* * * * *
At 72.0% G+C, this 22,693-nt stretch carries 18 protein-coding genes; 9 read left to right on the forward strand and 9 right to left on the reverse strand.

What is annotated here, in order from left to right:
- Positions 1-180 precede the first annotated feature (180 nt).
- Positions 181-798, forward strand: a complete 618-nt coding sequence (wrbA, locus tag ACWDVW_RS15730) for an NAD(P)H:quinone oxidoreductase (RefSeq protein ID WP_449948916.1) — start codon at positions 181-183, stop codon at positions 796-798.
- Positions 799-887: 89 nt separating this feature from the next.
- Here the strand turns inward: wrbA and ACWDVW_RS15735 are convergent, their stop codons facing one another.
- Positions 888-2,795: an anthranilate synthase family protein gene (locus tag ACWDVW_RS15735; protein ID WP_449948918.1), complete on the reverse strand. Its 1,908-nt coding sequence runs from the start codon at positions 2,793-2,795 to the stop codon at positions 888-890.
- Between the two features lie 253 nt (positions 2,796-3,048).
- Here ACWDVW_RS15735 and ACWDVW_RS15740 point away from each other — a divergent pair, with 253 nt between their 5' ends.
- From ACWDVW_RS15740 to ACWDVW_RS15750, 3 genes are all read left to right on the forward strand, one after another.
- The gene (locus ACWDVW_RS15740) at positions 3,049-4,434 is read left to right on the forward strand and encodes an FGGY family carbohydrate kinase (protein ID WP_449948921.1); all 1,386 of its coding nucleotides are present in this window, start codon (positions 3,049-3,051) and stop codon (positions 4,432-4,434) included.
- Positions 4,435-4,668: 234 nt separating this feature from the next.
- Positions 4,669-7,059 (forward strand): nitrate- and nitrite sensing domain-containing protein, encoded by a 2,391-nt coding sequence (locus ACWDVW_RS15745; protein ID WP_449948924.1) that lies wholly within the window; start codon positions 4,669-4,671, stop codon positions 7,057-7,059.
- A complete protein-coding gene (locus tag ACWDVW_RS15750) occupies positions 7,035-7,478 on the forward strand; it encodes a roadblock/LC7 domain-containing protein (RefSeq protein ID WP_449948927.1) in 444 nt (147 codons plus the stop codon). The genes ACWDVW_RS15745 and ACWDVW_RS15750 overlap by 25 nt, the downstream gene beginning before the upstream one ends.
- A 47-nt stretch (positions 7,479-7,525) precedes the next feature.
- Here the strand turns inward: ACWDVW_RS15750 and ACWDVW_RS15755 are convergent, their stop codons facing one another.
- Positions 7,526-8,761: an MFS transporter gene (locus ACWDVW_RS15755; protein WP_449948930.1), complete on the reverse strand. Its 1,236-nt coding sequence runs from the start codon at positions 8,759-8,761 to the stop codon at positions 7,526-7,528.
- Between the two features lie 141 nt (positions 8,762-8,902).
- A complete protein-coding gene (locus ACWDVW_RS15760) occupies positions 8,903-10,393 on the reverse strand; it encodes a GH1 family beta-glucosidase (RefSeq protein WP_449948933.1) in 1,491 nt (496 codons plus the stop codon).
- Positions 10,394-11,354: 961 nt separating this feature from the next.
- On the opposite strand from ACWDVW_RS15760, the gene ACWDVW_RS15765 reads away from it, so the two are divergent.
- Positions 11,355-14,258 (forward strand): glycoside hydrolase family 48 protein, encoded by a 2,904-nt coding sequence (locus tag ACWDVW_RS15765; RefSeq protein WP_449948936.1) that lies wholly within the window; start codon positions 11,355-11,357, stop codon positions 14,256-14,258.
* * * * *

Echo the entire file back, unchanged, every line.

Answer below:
At 72.0% G+C, this 22,693-nt stretch carries 18 protein-coding genes; 9 read left to right on the forward strand and 9 right to left on the reverse strand.

What is annotated here, in order from left to right:
- Positions 1-180 precede the first annotated feature (180 nt).
- Positions 181-798, forward strand: a complete 618-nt coding sequence (wrbA, locus tag ACWDVW_RS15730) for an NAD(P)H:quinone oxidoreductase (RefSeq protein ID WP_449948916.1) — start codon at positions 181-183, stop codon at positions 796-798.
- Positions 799-887: 89 nt separating this feature from the next.
- Here the strand turns inward: wrbA and ACWDVW_RS15735 are convergent, their stop codons facing one another.
- Positions 888-2,795: an anthranilate synthase family protein gene (locus tag ACWDVW_RS15735; protein ID WP_449948918.1), complete on the reverse strand. Its 1,908-nt coding sequence runs from the start codon at positions 2,793-2,795 to the stop codon at positions 888-890.
- Between the two features lie 253 nt (positions 2,796-3,048).
- Here ACWDVW_RS15735 and ACWDVW_RS15740 point away from each other — a divergent pair, with 253 nt between their 5' ends.
- From ACWDVW_RS15740 to ACWDVW_RS15750, 3 genes are all read left to right on the forward strand, one after another.
- The gene (locus ACWDVW_RS15740) at positions 3,049-4,434 is read left to right on the forward strand and encodes an FGGY family carbohydrate kinase (protein ID WP_449948921.1); all 1,386 of its coding nucleotides are present in this window, start codon (positions 3,049-3,051) and stop codon (positions 4,432-4,434) included.
- Positions 4,435-4,668: 234 nt separating this feature from the next.
- Positions 4,669-7,059 (forward strand): nitrate- and nitrite sensing domain-containing protein, encoded by a 2,391-nt coding sequence (locus ACWDVW_RS15745; protein ID WP_449948924.1) that lies wholly within the window; start codon positions 4,669-4,671, stop codon positions 7,057-7,059.
- A complete protein-coding gene (locus tag ACWDVW_RS15750) occupies positions 7,035-7,478 on the forward strand; it encodes a roadblock/LC7 domain-containing protein (RefSeq protein ID WP_449948927.1) in 444 nt (147 codons plus the stop codon). The genes ACWDVW_RS15745 and ACWDVW_RS15750 overlap by 25 nt, the downstream gene beginning before the upstream one ends.
- A 47-nt stretch (positions 7,479-7,525) precedes the next feature.
- Here the strand turns inward: ACWDVW_RS15750 and ACWDVW_RS15755 are convergent, their stop codons facing one another.
- Positions 7,526-8,761: an MFS transporter gene (locus ACWDVW_RS15755; protein WP_449948930.1), complete on the reverse strand. Its 1,236-nt coding sequence runs from the start codon at positions 8,759-8,761 to the stop codon at positions 7,526-7,528.
- Between the two features lie 141 nt (positions 8,762-8,902).
- A complete protein-coding gene (locus ACWDVW_RS15760) occupies positions 8,903-10,393 on the reverse strand; it encodes a GH1 family beta-glucosidase (RefSeq protein WP_449948933.1) in 1,491 nt (496 codons plus the stop codon).
- Positions 10,394-11,354: 961 nt separating this feature from the next.
- On the opposite strand from ACWDVW_RS15760, the gene ACWDVW_RS15765 reads away from it, so the two are divergent.
- Positions 11,355-14,258 (forward strand): glycoside hydrolase family 48 protein, encoded by a 2,904-nt coding sequence (locus tag ACWDVW_RS15765; RefSeq protein WP_449948936.1) that lies wholly within the window; start codon positions 11,355-11,357, stop codon positions 14,256-14,258.